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The biggest story is still the quarterback, and the biggest question is if John Fox will avoid assigning too much significance to Jay Cutler's 2015 stats.
As the Bears extended their run Sunday of brutally bad play at home to well over a season overall (losing nine of the last 10 games played at Soldier Field), somehow Jay Cutler emerged to rave reviews.
And if one only looks at his stats, it isn't surprising. He finished the 24-21 loss to Washington, the one that assured the 5-8 Bears will finish no better than .500 this year, with 19 completions in 31 attempts. He threw for two touchdowns, no interceptions and posted his second-best quarterback rating (117.0) of the season.
But he didn't win, again. After the game, Cutler likened the Bears' recent run of play to Groundhog Day.
One big difference: In Groundhog Day, a whole host of events occur no matter what Bill Murray's main character does. All he can do is try to ameliorate the negative consequences of those events. In real life, Cutler is the one doing the same thing over and over - to the same results. And without the happy ending.
In the past, shaky play-calling by seemingly over-matched offensive coordinators has been an excuse for Cutler's inability to translate his talent into wins. But at this point that has to be thrown out the window, doesn't it? Cutler has the power to change virtually any play call at the line of scrimmage. If a play fails, the coordinator should take some heat for calling it, but there always has to be the awareness that Cutler didn't have to run it. At other times, Cutler checks into the plays that don't work. Either way, it's ultimately on Cutler.
The quarterback's only turnover Sunday was a classic Jay Cutler play. In the speed of the game, it appeared as though a defensive end had slipped in on Cutler's blind side and slammed him down, dislodging the football for a fumble in the process. But the end didn't come in on Cutler's blind side. He blew around the end of the Bears' botched blocking scheme to Cutler's right, where a right-handed quarterback has to see a rusher coming.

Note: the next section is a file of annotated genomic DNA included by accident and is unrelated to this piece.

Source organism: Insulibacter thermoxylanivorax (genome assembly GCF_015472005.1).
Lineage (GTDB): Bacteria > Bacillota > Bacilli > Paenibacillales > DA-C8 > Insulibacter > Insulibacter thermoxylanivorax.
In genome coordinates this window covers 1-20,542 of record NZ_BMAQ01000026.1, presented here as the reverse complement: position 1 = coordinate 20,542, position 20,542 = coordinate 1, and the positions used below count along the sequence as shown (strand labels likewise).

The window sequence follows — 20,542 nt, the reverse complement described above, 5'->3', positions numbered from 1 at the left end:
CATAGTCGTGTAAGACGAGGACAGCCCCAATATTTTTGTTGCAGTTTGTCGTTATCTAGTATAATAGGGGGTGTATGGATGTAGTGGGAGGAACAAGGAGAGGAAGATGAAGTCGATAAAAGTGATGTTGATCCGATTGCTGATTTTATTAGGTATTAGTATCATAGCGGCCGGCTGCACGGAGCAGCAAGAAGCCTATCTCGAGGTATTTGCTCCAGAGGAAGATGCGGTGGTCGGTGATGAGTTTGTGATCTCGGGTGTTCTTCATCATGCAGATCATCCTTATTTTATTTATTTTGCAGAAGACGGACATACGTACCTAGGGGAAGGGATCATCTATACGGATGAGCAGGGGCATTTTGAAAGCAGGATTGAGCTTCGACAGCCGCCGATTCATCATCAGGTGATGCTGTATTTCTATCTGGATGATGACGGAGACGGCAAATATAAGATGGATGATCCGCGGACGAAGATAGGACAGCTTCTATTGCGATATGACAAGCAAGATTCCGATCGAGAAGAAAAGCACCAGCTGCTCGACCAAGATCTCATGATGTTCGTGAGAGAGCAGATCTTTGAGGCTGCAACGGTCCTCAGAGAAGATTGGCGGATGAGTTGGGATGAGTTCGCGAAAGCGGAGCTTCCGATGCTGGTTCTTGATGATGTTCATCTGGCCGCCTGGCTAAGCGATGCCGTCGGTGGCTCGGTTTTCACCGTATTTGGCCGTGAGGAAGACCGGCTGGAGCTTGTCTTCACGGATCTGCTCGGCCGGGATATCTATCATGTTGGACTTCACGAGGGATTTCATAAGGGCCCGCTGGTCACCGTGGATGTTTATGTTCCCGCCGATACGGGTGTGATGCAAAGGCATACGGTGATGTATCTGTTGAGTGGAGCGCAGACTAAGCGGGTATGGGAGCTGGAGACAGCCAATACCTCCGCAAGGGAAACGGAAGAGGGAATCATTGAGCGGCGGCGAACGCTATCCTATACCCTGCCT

If it had been a cornerback blitzing from the extreme outside maybe Cutler missing him would have been understandable. But this was an edge rusher, and edge rushers on the right side have to be in Cutler's field of vision. But he wasn't; Cutler gave up the football and Washington was well on its way to an early, two-touchdown advantage.
To a large degree, that fumble book-ended with the Bears' final possession to give fans a better picture of the quarterback's day. Cutler led the Bears on impressive scoring drives and made a bunch of great passes, especially when the undisciplined Washington pass rush allowed him to climb the pocket and move out to his right as he continued to scan the field. He also bounced back from several sacks. When I criticize him, I always feel the need to stress that whatever his other flaws, Cutler has always been as tough as nails and continues to be.
But with a second-and-7 at the Washington 32 with 1:57 remaining, Cutler tried to heave a deep ball down the left sideline to Alshon Jeffrey. The play was as well-covered as it could have been, and Cutler was lucky the ball wasn't intercepted.
The next play was Cutler's final throw, and it was especially irritating. He had the right idea, trying to hit Eddie Royal with a back-shoulder pass as he ran a well-covered route down the seam. If Royal had been more in sync with Cutler, he would have seen the pass earlier, stopped his route earlier and had a chance to make a big play.
But Royal had been out for more than a month due to injury before this game. Sure enough, the pass fell harmlessly incomplete. There were only about a thousand other, higher-percentage passes Cutler could have thrown during those last two plays. But he didn't. And when you look back at his Bears career, you realize he never has thrown enough smart passes. And that's why his team gets beat time and time and time again.
The basic Jay Cutler fact remains absolutely true: Every game he plays for your football team is another game further away from a championship.
Barring an absolute offensive collapse in the last three games, when the offseason rolls around, many voices will call for the Bears to hang onto Cutler again. After the Bears chose not to cut him (I don't think a trade was ever any sort of option; no one else wants that contract on the books), it not only guaranteed Cutler $15 million in 2015, it guaranteed him $10 million in 2016.
The best-case scenario will be a quarterback-desperate team like the Texans offering the Bears at least something for Cutler. Hopefully Fox and Ryan Pace will be smart enough to take the offer and start again.
Jim "Coach" Coffman is our man on Mondays. He welcomes your comments.
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